[01:26:38.22] Scott: A listener observed that the gut is one of the first areas that goes south after a mold exposure. Question being how do you stabilize or maintain intestinal health to better withstand the small exposures of day-to-day life after someone has gone through their treatment protocol?

[01:26:55.26] Dr. Dahsore: So gut health is all in the diet and a lifestyle that incorporates mindfulness, minimalism, and gratitude. It all requires discipline and happily adapting to the new normal. Diet, the most anti-inflammatory but still the least restrictive for you, it takes time to find that balance, but it's quite possible. Keep your favorite binder, MARCoNS treatment and gut support handy at all times, because exposures can occur inadvertently, and the sooner you can address them the better.

[01:27:29.05] Scott: With most of your work being in children programs like Annie Hopper's DNRS or Ashok Gupta's The Gupta program may be difficult to incorporate. What are your thoughts on the role of the limbic system in these conditions? And does a focus on the limbic system lead to your patients arriving at higher ground?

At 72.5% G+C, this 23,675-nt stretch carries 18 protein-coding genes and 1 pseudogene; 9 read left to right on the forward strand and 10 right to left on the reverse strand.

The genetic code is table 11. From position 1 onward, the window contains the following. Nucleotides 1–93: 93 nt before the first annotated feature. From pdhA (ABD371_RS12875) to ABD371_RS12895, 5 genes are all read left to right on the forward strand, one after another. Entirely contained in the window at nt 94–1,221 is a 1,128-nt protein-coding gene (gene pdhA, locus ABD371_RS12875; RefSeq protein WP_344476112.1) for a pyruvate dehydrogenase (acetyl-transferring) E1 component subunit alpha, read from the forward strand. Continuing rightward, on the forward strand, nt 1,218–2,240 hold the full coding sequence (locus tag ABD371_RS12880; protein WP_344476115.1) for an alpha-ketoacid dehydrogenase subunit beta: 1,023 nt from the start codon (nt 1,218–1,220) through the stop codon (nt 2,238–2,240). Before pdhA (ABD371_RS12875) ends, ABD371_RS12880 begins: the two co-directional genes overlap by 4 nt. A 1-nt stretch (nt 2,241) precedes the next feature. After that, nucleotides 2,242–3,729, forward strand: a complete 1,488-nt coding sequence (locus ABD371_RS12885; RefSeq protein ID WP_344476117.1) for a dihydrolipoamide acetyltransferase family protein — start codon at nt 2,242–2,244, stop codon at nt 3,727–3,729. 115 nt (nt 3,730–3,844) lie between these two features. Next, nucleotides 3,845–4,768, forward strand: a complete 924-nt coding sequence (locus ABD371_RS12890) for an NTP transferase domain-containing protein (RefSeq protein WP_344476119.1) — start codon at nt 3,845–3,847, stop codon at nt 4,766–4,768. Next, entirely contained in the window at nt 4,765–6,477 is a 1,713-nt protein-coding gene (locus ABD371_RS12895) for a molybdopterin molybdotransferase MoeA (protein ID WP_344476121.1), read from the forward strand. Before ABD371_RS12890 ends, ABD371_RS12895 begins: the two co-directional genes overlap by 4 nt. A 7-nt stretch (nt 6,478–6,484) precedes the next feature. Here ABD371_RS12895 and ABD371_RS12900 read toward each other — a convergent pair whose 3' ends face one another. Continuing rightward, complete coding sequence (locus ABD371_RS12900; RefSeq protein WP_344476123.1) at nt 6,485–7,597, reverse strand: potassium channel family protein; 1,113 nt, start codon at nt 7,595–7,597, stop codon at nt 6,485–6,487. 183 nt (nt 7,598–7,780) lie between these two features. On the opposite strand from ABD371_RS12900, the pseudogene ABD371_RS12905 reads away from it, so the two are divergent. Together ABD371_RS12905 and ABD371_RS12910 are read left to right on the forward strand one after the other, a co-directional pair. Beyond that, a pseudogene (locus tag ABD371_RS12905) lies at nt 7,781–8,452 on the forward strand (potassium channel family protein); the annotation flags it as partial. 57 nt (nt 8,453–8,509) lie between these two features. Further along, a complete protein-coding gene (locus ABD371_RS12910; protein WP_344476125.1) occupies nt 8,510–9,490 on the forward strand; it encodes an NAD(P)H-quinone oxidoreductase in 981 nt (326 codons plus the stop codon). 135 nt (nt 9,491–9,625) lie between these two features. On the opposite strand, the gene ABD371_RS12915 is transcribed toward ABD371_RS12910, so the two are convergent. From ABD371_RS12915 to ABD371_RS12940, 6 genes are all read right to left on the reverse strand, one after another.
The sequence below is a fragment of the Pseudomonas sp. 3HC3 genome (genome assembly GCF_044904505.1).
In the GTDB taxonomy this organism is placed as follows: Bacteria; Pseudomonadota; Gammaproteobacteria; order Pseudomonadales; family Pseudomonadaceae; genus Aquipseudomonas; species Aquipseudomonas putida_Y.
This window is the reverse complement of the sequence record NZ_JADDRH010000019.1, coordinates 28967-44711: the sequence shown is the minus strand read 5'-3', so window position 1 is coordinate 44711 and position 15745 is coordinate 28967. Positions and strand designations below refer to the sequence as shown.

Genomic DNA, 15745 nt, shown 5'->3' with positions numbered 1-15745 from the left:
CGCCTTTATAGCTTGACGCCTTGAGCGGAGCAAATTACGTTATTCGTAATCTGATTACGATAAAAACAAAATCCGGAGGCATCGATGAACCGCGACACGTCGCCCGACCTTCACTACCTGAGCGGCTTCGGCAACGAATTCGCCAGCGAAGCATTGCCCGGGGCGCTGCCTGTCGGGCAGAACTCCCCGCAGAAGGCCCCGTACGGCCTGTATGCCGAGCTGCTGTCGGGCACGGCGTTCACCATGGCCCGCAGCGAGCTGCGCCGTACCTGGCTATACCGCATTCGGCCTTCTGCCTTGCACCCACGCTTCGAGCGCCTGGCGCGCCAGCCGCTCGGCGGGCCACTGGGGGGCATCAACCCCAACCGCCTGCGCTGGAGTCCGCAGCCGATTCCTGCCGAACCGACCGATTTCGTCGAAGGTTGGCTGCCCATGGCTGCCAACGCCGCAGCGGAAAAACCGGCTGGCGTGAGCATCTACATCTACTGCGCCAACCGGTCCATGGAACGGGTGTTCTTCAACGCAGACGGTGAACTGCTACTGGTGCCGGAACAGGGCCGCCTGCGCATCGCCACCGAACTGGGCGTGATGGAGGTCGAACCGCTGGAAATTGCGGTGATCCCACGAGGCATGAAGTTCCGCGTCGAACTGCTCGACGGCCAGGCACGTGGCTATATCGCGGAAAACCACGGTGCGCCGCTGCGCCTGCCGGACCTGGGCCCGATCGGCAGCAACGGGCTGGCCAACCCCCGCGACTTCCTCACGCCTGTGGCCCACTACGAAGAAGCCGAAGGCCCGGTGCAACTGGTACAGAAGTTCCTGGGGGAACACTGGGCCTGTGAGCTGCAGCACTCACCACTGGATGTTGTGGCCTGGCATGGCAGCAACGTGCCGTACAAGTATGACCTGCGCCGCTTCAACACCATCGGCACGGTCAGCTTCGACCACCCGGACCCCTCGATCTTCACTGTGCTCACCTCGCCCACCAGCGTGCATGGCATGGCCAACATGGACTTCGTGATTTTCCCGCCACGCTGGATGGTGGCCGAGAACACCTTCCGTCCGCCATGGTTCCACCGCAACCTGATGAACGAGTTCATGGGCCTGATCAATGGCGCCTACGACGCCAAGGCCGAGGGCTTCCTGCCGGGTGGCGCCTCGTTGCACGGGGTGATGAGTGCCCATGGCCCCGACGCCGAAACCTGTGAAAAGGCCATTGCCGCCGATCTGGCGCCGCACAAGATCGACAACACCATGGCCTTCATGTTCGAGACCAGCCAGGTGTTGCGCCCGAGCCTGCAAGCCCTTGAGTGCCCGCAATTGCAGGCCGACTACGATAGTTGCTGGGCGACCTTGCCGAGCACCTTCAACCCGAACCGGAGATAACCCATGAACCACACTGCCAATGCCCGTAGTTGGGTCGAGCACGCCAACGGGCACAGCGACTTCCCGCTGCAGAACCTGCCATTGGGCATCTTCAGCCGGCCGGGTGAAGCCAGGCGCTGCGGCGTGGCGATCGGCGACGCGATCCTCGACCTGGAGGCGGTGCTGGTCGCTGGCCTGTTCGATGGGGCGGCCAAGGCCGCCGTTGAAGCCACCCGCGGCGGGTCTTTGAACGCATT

[01:27:47.07] Dr. Dahsore: I work with people of all ages oftentimes from granddaughter to grandmother as families join their loved ones in recovering their health. For pediatrics, kids over 10 years of age and adults seem to do well with tapping, Emotional Freedom Technique, counseling, and of course spiritual herbal support.

The Art of Living Foundation has a wonderful program called as the Happiness Program, they have a pediatric version as well. We've experienced both of these, Brian and I, and the best shifts with mindfulness, yoga, transcendental meditation, art of living happiness program, and of course as I mentioned, herbal support.